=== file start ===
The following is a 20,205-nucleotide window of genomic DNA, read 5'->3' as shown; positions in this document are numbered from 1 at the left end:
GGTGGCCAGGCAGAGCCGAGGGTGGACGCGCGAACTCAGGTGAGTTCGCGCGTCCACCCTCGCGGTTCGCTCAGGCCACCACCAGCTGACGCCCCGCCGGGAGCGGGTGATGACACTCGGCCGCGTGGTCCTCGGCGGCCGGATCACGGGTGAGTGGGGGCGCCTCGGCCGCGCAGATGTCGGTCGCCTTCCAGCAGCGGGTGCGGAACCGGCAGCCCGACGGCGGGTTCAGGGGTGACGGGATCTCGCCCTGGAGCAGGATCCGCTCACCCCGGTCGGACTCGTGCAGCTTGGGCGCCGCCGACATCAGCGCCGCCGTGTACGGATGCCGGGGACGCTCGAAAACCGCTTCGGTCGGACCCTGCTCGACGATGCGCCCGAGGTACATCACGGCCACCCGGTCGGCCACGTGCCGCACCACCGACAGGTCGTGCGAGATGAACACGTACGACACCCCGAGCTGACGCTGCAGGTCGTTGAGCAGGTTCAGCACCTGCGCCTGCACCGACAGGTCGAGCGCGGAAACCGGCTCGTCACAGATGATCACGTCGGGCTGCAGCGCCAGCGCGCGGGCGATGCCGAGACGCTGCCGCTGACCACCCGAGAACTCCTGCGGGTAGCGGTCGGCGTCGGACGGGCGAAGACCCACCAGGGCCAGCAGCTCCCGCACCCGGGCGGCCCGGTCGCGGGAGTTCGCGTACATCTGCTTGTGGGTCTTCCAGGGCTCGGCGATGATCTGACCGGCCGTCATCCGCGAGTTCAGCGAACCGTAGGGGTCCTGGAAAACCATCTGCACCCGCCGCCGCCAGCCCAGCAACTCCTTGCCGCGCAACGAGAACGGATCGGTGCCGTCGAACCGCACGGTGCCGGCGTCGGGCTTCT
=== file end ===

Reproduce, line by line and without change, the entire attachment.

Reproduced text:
The following is a 20,205-nucleotide window of genomic DNA, read 5'->3' as shown; positions in this document are numbered from 1 at the left end:
GGTGGCCAGGCAGAGCCGAGGGTGGACGCGCGAACTCAGGTGAGTTCGCGCGTCCACCCTCGCGGTTCGCTCAGGCCACCACCAGCTGACGCCCCGCCGGGAGCGGGTGATGACACTCGGCCGCGTGGTCCTCGGCGGCCGGATCACGGGTGAGTGGGGGCGCCTCGGCCGCGCAGATGTCGGTCGCCTTCCAGCAGCGGGTGCGGAACCGGCAGCCCGACGGCGGGTTCAGGGGTGACGGGATCTCGCCCTGGAGCAGGATCCGCTCACCCCGGTCGGACTCGTGCAGCTTGGGCGCCGCCGACATCAGCGCCGCCGTGTACGGATGCCGGGGACGCTCGAAAACCGCTTCGGTCGGACCCTGCTCGACGATGCGCCCGAGGTACATCACGGCCACCCGGTCGGCCACGTGCCGCACCACCGACAGGTCGTGCGAGATGAACACGTACGACACCCCGAGCTGACGCTGCAGGTCGTTGAGCAGGTTCAGCACCTGCGCCTGCACCGACAGGTCGAGCGCGGAAACCGGCTCGTCACAGATGATCACGTCGGGCTGCAGCGCCAGCGCGCGGGCGATGCCGAGACGCTGCCGCTGACCACCCGAGAACTCCTGCGGGTAGCGGTCGGCGTCGGACGGGCGAAGACCCACCAGGGCCAGCAGCTCCCGCACCCGGGCGGCCCGGTCGCGGGAGTTCGCGTACATCTGCTTGTGGGTCTTCCAGGGCTCGGCGATGATCTGACCGGCCGTCATCCGCGAGTTCAGCGAACCGTAGGGGTCCTGGAAAACCATCTGCACCCGCCGCCGCCAGCCCAGCAACTCCTTGCCGCGCAACGAGAACGGATCGGTGCCGTCGAACCGCACGGTGCCGGCGTCGGGCTTCT